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ON THE PLATE: New burger bar stacks up well against Granville rivals

If they dont already, I suspect plenty of Vancouverites will one day look back at the invention of the Granville Entertainment District (GED) in the 1990s and shake their heads at city hall.

If they dont already, I suspect plenty of Vancouverites will one day look back at the invention of the Granville Entertainment District (GED) in the 1990s and shake their heads at city hall.

In concentrating so many nightclubs and liquor-primary licenses in one seven-block stretch, our town nabobs however earnestly trying to shake Vancouvers everlasting No Fun City image created a powerful magnet that has since attracted just about every suburban yahoo in the Lower Mainland keen to get their booze-soaked lark on in the big city.

Its a strange place to open a restaurant that isnt decidedly awful, so bonus points to brothers Hesam and Shahab Ghaemi (ex-Crime Lab, Century Restaurant & Bar) for giving it a go with StackHouse, the brand-new burger bar on the GEDs southernmost stretch. The restaurant, which entertains roughly 40 seats, joins a small club of worthwhile eateries neighboured by competitors that actually give a damn.

Why is good food so hard to find on Granville while other areas of the city enjoy superior cooking with far fewer restaurants? I suspect it might be because the customers who anchor their evenings here tend not to give a damn, either.

Indeed, to walk Granville to StackHouse on any given night is to suck the soured fruits of city halls inept social engineering and wonder if the folks at The Economist ever left their hotels when they once again scored Vancouver No. 1 in their annual Worlds Most Livable Cities index. Did they never see the nightly, SkyTrained-in parade of steroidal suburbanites shot-gunning Red Bull, scarfing terrible pizza by the slice and taking turns vomiting and urinating all the way from West Georgia to Drake?

With the name of the game being greasy fuel for booze-filled bellies, its not particularly difficult to play and win. The Brothers Ghaemi come very close to acing it, rising above the competitive fray without ever really leaving it.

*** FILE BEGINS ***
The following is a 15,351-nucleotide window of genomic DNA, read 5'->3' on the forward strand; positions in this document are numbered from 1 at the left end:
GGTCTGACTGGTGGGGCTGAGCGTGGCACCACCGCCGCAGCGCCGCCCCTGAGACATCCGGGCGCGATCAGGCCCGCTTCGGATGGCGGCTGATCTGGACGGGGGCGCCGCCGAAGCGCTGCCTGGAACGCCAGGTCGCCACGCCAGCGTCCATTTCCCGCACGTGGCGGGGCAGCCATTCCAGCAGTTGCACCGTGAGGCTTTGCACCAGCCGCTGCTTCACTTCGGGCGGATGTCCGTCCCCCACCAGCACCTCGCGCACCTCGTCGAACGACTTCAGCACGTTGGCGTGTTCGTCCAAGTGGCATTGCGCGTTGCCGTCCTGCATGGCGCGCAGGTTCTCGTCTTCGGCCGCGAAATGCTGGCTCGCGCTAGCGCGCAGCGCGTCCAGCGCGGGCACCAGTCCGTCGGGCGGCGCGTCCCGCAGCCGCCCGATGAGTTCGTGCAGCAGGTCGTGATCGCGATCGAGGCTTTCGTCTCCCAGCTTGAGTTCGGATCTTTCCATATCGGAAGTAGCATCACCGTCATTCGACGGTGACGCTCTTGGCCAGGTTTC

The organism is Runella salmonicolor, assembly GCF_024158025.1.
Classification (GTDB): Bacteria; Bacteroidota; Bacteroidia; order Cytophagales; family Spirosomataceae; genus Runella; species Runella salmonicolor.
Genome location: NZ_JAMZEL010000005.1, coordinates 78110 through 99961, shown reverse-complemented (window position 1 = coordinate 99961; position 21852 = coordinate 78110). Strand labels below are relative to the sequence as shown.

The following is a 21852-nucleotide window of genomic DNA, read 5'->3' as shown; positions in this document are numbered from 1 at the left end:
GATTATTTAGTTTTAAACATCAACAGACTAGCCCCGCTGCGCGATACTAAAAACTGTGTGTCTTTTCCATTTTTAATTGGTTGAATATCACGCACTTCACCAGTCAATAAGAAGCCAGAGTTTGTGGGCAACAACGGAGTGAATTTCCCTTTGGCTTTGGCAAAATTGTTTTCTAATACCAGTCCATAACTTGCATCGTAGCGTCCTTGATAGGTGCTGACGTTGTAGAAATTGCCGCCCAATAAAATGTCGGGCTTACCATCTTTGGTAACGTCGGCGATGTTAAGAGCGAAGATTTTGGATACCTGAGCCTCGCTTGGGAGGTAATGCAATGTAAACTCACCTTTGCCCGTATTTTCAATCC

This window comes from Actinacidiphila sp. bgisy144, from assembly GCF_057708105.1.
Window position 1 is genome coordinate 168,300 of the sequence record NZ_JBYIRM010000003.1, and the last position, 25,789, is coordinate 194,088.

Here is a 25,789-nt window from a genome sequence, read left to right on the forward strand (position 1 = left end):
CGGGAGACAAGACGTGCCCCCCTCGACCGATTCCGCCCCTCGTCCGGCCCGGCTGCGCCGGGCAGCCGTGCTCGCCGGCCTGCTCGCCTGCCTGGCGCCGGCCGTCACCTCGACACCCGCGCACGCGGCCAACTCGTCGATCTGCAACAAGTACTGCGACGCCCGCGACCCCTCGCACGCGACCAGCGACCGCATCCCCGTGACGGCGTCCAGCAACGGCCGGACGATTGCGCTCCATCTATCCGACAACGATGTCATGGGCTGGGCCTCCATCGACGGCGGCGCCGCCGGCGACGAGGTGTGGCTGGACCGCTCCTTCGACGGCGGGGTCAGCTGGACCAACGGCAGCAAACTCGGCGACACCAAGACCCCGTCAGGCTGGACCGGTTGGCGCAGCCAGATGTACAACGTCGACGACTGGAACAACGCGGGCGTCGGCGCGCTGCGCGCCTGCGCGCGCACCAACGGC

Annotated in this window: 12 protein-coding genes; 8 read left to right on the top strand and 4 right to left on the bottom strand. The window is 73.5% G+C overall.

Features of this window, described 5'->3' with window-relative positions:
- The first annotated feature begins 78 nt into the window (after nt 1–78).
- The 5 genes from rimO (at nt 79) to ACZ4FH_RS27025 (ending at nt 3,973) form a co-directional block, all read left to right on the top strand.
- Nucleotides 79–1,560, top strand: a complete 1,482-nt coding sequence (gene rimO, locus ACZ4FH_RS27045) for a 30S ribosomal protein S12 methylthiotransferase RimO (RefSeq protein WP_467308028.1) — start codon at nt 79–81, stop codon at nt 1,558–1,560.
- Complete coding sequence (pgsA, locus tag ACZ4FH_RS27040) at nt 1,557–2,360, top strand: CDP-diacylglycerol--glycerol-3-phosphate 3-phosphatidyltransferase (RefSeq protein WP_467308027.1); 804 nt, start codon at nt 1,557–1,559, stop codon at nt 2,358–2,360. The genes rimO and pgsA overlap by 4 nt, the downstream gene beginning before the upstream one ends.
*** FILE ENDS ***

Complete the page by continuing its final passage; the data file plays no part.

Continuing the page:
Aside from a few perfunctory salads, sides and sliders, the menu is all about the burgers, of which there are 10. These come on pillowy brioche buns and include a Dungeness crab version, which is basically an over-sized panko-crusted crab cake ($18); an avocado-topped 5 oz. ahi tuna steak smeared with miso aioli ($16); lamb and venison patties respectively layered with goat cheese and Stilton (both $17); a surprisingly good vegetarian slab of mushrooms, tofu and edamame capped with arugula ($14); and the best chicken burger I may have ever had a dreamily creamy respite of truffle mayo and soft, Camembert cheese ($15).

Three of the four beef burgers could be similarly inspired, but theyre the same 6.5 oz. prime rib patty with chipotle aioli, butter lettuce, Guinness cheddar and either a mushroom dice or pancetta or both, as in the feeble case of their signature burger ($15). The fourth, a rotund bean bag of Kobe-style chuck, was nowhere near as indulgent as it should have been under its tidy pile of caramelised onions. A good, reliably wow-delivering patty of this caliber demands ancillary fireworks like Roquefort or a stuffing of foie gras, but this was dressed much the same as the others ($21).

The fries suffice provided one does not order the poutine.

Poutine, Ive come to learn, is not seasoned fries served with local bocconcini topped with truffle demi-glace. It never has been and never will be. The cheese need only be simple curds that squeak on the molars, and definitely not stringy, misshapen globs of unnecessary salad decoration. Instead of a spoonful of horrendously over-salted anti-matter, the gravy should be a flowing St. Lawrence of fry-drowning brown that tastes of roasted pan drippings and flour ($8).

Such are the inviolable fundamentals of a national treasure that shouldnt be sacrificed unless the sacrifice works (as with the blue cheese and pink peppercorn version at Chambar). Adding to poutine is alright with anything from ribbons of meat to niblets of corn, but subtracting or substituting almost always invites disaster. Few, if any, do poutine right on the GED, a state of affairs that StackHouse should embrace as an opportunity and not an invitation to get unnecessarily creative.

Its early still. Theres plenty of potential and lots left to explore, including a fierce-looking cocktail list from Calabash hand Derek Vanderheide.

The sleekly modern room with its repeating knife motif gels with the concept, and the various Renaissance prints of bizarre animals are just weird enough to not be incredibly off-putting. The bar is a looker, and the tables at the plate glass window promise prime people-watching. Its a Craig Stanghetta job, so if you like the looks of Meat & Bread and Bao Bei (and the hanging driftwood chandelier in the back room at LAbattoir), youll probably dig it too.

The service exudes that how can we do things better attitude that is rare in these parts. The answer is all around them, evident in the food and beverage programs of their competitors. If they continue aiming higher than their surrounds, Id imagine a future of broad, sunlit uplands delivering exactly what weve come to expect of Granville, only much better.

Stackhouse Burger bar, 1224 Granville, 604-558-3499,